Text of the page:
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Thursday, February 7, 2019

Google adds new safety feature ~ 'password checkup'

Every morning, upon getting up, before coffee, many search their mobiles, check their WA messages, FB posts, friend requests, Instagram photos, and check some emails too .. .. then upon reaching Office, you have a system log-in, official email login, no. of applications each requiring separate log-in  - - - added is the password protected phones -  life excruciatingly is demanding (passwords / access cards and more!)– how often you change  passwords, how simple or how cryptic are they ?

Gone are the days, when people had passwords of their spouse or children (or their ex - !!) – it is no longer pets or persons but combination – some  ambiguous, unintelligible  or without meaning. For example, "gf#agsU17vr” represents a cryptic password. It is the way I travel -  ‘pass Gemini flyover – take U turn at AGS – reach vijayaraghava road, Chennai 17’.  Usually comprised of upper- and lowercase letters, numbers, and symbols, cryptic passwords decrease the chance of someone accessing your accounts. (but would you like to write them down or atleast the clue leading to the password, which at times can you’re your life miserable, trying to decipher – once I had R_____ then broke my mind trying to remember whether it was Regal or Rishab !!] Password protection seems to be at the top of everyone’s minds nowadays thanks to hackers ruthlessly targeting personal accounts through security flaws in major corporations’ systems.

Dan Brown’s ‘Digital Fortress’ published in 1988  was a real techno-thriller…… one of the main characters was - Ensei Tankado —a disgruntled former NSA employee.  The story was about the theme of government surveillance of electronically stored information on the private lives of citizens, and the possible civil liberties and ethical implications using such technology.  When the United States National Security Agency's code-breaking supercomputer (TRANSLTR) encounters a new and complex code—Digital Fortress—that it cannot break, Susan Fletcher, the head cryptographer discovers that it was written by Ensei Tankado,  an employee displeased with the NSA's intrusion into people's private lives.   Tankado intends to auction the code's algorithm on his website and have his partner, "NDAKOTA", release it for free if he dies. Tankado dies in Seville, of what appears to be a heart attack, and the Agency deputes personnel  to  recover a ring that Tankado was wearing when he died. The ring is suspected to have the code that unlocks Digital Fortress. The ring had passed hands just before his death and each person in the frame gets murdered by a mysterious assassin.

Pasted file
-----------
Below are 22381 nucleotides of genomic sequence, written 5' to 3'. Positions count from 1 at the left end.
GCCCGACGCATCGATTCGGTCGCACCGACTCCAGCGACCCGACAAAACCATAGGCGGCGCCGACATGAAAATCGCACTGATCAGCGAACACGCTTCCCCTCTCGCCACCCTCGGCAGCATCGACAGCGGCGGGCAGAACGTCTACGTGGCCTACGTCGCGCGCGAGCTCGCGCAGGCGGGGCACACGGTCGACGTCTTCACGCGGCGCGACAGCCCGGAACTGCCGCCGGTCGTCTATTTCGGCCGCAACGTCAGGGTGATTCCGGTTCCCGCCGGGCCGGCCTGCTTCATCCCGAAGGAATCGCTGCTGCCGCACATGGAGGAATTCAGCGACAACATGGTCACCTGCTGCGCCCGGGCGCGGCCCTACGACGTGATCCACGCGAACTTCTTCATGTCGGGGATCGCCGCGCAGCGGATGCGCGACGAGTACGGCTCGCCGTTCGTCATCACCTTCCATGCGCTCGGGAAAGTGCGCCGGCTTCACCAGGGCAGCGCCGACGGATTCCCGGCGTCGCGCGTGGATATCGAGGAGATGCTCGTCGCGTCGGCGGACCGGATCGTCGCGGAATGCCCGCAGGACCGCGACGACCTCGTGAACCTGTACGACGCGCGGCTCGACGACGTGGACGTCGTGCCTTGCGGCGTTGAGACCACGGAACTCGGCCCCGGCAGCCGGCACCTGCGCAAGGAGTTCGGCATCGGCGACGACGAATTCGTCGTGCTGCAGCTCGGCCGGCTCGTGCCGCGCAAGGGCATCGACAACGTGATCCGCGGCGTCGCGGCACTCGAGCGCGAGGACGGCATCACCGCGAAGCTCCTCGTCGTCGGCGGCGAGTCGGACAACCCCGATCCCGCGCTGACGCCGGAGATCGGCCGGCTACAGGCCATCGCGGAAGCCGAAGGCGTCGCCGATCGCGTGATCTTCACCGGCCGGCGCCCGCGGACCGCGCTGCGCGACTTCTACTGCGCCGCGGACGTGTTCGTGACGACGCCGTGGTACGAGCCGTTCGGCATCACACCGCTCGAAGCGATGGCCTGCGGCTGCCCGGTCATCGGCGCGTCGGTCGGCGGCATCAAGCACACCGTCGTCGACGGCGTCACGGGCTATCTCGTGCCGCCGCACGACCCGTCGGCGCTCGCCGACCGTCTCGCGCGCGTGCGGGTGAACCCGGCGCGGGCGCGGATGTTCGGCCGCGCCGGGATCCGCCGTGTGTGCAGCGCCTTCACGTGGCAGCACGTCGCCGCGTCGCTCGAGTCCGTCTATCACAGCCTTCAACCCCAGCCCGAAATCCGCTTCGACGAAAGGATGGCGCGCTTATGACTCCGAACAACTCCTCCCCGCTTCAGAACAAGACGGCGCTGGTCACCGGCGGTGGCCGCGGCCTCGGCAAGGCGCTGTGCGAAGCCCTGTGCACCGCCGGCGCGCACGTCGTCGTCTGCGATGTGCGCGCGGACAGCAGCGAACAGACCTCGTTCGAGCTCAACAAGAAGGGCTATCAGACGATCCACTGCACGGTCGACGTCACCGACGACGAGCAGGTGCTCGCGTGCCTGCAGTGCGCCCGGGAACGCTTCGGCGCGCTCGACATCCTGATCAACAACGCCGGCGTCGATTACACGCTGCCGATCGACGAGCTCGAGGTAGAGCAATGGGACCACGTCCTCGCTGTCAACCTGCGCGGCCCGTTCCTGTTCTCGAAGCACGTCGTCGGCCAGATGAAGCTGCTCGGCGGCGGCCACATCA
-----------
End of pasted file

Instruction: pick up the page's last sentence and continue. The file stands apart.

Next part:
The mystery deepens in trying to find out who ‘North Dakota’ could be….  eventually it turns out that North Dakota and Ensei Tankado are actually the same person, as "Ndakota" is an anagram of "Tankado".

If you are a google user and life depends on gmail and other google products, there is news for you .. .. .. Google has launched a new tool that tells users when their login information has been exposed to hackers.   Users of Google Chrome can download the extension, called Password Checkup, which monitors their various website logins.